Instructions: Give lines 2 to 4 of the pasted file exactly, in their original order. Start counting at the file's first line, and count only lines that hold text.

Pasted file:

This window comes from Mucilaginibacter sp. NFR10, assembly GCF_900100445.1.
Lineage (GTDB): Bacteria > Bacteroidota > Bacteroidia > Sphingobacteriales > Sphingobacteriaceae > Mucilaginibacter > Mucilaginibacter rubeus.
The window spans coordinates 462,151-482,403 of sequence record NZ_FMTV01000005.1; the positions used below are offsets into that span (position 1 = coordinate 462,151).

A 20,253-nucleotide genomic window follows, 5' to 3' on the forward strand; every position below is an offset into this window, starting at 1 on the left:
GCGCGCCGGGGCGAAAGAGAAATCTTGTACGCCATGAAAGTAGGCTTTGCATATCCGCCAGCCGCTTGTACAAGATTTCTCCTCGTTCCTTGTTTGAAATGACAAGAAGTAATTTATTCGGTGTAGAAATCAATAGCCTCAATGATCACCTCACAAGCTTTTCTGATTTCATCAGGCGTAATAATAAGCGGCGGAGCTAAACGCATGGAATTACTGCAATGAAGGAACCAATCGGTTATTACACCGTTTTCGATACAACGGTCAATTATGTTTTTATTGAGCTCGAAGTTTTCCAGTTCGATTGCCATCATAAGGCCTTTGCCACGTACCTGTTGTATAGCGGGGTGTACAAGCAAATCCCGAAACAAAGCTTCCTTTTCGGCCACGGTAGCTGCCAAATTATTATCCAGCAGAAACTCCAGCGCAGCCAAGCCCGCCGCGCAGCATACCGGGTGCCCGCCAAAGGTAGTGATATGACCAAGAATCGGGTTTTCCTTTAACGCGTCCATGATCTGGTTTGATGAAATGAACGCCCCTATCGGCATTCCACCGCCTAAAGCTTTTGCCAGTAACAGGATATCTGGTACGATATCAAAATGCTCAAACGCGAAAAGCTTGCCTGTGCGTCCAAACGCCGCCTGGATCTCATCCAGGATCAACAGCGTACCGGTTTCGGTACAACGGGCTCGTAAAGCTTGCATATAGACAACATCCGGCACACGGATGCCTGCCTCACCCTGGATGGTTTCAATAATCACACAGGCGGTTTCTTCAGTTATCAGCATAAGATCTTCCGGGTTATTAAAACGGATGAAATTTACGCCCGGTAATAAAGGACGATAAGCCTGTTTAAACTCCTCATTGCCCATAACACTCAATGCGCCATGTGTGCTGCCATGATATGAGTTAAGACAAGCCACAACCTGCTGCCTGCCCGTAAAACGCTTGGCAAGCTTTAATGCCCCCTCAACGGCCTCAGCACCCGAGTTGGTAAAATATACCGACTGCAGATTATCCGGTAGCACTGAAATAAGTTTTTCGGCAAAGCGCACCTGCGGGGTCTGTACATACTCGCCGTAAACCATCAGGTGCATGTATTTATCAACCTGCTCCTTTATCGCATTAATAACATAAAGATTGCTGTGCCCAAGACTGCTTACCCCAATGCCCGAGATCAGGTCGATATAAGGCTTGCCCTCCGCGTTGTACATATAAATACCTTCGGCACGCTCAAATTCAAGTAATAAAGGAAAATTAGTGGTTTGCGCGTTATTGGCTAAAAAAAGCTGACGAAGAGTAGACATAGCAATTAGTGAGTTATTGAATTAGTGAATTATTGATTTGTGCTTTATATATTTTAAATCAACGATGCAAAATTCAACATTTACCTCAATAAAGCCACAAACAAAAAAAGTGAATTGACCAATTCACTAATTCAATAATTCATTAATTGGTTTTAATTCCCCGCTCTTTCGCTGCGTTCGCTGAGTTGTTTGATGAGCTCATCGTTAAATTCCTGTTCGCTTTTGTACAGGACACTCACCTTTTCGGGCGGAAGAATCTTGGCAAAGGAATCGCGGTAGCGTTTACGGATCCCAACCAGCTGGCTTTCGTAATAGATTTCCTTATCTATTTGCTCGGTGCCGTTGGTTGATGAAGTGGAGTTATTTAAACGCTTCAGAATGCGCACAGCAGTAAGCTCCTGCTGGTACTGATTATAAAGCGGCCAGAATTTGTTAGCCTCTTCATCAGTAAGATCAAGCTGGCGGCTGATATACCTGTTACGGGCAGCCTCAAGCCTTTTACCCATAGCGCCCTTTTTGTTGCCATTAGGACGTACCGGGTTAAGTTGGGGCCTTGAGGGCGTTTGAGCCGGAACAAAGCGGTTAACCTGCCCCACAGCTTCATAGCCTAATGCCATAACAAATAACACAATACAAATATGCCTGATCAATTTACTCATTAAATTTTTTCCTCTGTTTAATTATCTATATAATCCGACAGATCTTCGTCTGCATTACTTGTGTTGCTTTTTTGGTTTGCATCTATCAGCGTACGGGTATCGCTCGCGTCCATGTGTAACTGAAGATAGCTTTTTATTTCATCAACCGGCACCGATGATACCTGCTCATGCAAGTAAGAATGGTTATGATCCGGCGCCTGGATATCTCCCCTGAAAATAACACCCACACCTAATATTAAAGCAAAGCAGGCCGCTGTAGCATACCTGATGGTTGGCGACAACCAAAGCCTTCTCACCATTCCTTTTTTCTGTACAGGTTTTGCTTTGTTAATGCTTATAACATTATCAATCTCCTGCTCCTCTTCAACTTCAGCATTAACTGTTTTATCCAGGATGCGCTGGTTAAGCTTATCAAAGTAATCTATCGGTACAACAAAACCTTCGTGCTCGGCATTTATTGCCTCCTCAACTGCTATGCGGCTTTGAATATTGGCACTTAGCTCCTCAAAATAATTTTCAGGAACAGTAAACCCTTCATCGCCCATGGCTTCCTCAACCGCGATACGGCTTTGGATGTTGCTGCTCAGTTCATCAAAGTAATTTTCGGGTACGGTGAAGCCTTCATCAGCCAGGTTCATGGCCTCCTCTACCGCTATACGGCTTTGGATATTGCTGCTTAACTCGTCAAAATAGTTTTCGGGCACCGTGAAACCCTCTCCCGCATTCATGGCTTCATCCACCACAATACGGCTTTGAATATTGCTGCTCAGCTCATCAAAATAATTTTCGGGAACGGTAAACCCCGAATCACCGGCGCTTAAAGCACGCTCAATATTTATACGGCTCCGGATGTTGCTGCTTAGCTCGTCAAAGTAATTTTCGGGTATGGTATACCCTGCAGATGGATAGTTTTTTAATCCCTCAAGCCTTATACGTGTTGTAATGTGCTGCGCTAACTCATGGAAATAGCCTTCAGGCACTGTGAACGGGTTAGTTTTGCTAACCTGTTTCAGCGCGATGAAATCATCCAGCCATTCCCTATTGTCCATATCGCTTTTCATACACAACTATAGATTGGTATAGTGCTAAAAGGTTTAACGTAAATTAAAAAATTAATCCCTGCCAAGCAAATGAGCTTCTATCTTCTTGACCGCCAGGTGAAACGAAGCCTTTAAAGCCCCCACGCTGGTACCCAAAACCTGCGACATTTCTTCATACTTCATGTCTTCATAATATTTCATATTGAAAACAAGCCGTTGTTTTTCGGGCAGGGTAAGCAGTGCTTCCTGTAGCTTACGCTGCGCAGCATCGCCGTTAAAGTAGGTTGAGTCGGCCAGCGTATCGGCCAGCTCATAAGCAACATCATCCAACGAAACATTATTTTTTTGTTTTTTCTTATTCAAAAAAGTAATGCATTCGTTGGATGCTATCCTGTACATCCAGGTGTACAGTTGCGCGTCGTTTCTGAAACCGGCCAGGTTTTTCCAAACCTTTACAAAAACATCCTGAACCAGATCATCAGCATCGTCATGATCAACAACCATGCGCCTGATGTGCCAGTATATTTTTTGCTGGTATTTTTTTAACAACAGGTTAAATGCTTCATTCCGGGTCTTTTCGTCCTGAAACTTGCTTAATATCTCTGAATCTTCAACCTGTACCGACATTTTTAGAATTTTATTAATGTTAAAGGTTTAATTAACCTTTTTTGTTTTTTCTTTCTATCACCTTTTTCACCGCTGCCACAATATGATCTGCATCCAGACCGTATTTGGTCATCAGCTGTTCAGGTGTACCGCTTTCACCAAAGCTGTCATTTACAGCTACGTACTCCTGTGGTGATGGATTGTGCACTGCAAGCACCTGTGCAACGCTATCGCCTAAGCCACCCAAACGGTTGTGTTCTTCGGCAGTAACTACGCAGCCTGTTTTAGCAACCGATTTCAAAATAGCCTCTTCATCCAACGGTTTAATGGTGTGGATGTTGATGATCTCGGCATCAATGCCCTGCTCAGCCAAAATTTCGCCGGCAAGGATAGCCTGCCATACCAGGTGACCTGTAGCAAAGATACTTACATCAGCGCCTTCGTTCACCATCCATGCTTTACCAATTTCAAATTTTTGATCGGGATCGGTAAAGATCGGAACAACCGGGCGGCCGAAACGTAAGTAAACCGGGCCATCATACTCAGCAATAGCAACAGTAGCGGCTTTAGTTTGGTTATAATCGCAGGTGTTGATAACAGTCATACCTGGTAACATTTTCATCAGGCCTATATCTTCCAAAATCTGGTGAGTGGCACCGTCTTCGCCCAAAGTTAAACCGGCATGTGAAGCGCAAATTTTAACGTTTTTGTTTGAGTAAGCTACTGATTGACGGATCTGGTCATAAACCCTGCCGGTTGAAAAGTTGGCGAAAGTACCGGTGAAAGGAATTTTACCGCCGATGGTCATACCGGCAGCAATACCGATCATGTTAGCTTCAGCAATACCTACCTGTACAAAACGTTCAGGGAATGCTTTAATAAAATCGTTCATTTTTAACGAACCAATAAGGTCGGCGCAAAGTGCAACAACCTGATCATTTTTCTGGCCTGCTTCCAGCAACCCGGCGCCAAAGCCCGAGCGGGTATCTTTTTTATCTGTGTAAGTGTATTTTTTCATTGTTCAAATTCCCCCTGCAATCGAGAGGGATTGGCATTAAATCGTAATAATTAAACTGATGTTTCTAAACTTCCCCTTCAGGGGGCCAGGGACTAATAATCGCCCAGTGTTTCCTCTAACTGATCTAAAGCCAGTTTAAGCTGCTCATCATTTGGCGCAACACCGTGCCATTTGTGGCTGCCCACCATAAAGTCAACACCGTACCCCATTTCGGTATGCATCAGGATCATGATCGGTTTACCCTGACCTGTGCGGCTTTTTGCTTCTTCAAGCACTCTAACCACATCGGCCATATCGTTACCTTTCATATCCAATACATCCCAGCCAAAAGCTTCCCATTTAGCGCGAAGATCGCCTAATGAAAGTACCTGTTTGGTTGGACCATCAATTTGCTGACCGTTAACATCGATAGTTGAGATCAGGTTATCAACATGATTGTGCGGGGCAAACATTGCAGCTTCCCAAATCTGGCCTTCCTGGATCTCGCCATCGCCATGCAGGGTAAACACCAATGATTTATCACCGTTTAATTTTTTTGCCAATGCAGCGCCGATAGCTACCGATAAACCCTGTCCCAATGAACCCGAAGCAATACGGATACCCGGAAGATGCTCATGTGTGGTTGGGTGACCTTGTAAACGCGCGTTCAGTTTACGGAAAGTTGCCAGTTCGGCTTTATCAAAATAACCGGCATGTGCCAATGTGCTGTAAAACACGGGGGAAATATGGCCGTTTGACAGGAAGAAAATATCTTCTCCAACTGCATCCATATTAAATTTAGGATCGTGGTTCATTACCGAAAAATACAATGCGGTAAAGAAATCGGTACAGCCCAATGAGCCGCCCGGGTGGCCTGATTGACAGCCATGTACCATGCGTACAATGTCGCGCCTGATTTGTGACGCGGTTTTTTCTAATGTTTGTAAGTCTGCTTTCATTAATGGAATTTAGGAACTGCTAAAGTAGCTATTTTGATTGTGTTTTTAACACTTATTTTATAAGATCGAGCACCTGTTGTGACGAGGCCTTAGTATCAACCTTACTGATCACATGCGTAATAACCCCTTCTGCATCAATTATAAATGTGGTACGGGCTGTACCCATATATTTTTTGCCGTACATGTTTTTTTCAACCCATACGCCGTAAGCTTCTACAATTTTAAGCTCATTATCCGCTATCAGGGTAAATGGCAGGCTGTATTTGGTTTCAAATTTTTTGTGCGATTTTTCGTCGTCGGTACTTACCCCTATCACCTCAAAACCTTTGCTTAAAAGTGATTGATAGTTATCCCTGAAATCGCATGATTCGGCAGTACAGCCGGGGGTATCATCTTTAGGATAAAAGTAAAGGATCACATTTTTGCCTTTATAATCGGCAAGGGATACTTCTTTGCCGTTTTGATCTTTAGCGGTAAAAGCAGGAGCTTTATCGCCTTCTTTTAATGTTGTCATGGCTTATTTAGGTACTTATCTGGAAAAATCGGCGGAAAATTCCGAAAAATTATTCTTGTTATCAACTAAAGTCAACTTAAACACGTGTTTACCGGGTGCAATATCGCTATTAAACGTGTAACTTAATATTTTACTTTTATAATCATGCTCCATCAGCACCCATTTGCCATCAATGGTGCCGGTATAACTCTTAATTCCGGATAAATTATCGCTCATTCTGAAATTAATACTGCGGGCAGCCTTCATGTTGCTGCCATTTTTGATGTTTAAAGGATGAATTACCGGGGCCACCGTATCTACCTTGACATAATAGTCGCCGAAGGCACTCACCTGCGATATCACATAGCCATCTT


Lineage (GTDB): Bacteria > Bacteroidota > Bacteroidia > Sphingobacteriales > Sphingobacteriaceae > Mucilaginibacter > Mucilaginibacter rubeus.
The window spans coordinates 462,151-482,403 of sequence record NZ_FMTV01000005.1; the positions used below are offsets into that span (position 1 = coordinate 462,151).

A 20,253-nucleotide genomic window follows, 5' to 3' on the forward strand; every position below is an offset into this window, starting at 1 on the left: